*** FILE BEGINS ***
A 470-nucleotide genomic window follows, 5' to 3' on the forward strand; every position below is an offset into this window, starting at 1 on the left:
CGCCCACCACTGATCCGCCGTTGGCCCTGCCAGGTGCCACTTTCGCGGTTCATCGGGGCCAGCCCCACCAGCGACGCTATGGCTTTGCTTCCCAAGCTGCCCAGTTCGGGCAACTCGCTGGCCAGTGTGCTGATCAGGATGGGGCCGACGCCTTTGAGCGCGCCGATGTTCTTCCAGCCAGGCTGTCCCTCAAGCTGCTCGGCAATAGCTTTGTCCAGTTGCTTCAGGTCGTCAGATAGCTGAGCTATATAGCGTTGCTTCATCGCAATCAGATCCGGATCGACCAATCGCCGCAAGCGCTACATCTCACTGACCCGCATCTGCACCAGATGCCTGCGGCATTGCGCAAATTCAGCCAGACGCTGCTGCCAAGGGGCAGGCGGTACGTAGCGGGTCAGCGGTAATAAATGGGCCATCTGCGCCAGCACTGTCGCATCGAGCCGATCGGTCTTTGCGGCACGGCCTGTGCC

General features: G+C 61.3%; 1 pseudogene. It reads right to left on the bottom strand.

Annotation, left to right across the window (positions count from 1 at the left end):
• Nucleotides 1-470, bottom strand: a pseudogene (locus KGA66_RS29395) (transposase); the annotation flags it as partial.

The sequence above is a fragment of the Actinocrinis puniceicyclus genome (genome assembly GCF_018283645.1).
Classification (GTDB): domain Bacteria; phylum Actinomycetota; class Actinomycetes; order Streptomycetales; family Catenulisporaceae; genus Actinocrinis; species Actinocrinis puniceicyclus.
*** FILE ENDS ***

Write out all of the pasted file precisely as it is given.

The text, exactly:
A 470-nucleotide genomic window follows, 5' to 3' on the forward strand; every position below is an offset into this window, starting at 1 on the left:
CGCCCACCACTGATCCGCCGTTGGCCCTGCCAGGTGCCACTTTCGCGGTTCATCGGGGCCAGCCCCACCAGCGACGCTATGGCTTTGCTTCCCAAGCTGCCCAGTTCGGGCAACTCGCTGGCCAGTGTGCTGATCAGGATGGGGCCGACGCCTTTGAGCGCGCCGATGTTCTTCCAGCCAGGCTGTCCCTCAAGCTGCTCGGCAATAGCTTTGTCCAGTTGCTTCAGGTCGTCAGATAGCTGAGCTATATAGCGTTGCTTCATCGCAATCAGATCCGGATCGACCAATCGCCGCAAGCGCTACATCTCACTGACCCGCATCTGCACCAGATGCCTGCGGCATTGCGCAAATTCAGCCAGACGCTGCTGCCAAGGGGCAGGCGGTACGTAGCGGGTCAGCGGTAATAAATGGGCCATCTGCGCCAGCACTGTCGCATCGAGCCGATCGGTCTTTGCGGCACGGCCTGTGCC

General features: G+C 61.3%; 1 pseudogene. It reads right to left on the bottom strand.

Annotation, left to right across the window (positions count from 1 at the left end):
• Nucleotides 1-470, bottom strand: a pseudogene (locus KGA66_RS29395) (transposase); the annotation flags it as partial.

The sequence above is a fragment of the Actinocrinis puniceicyclus genome (genome assembly GCF_018283645.1).
Classification (GTDB): domain Bacteria; phylum Actinomycetota; class Actinomycetes; order Streptomycetales; family Catenulisporaceae; genus Actinocrinis; species Actinocrinis puniceicyclus.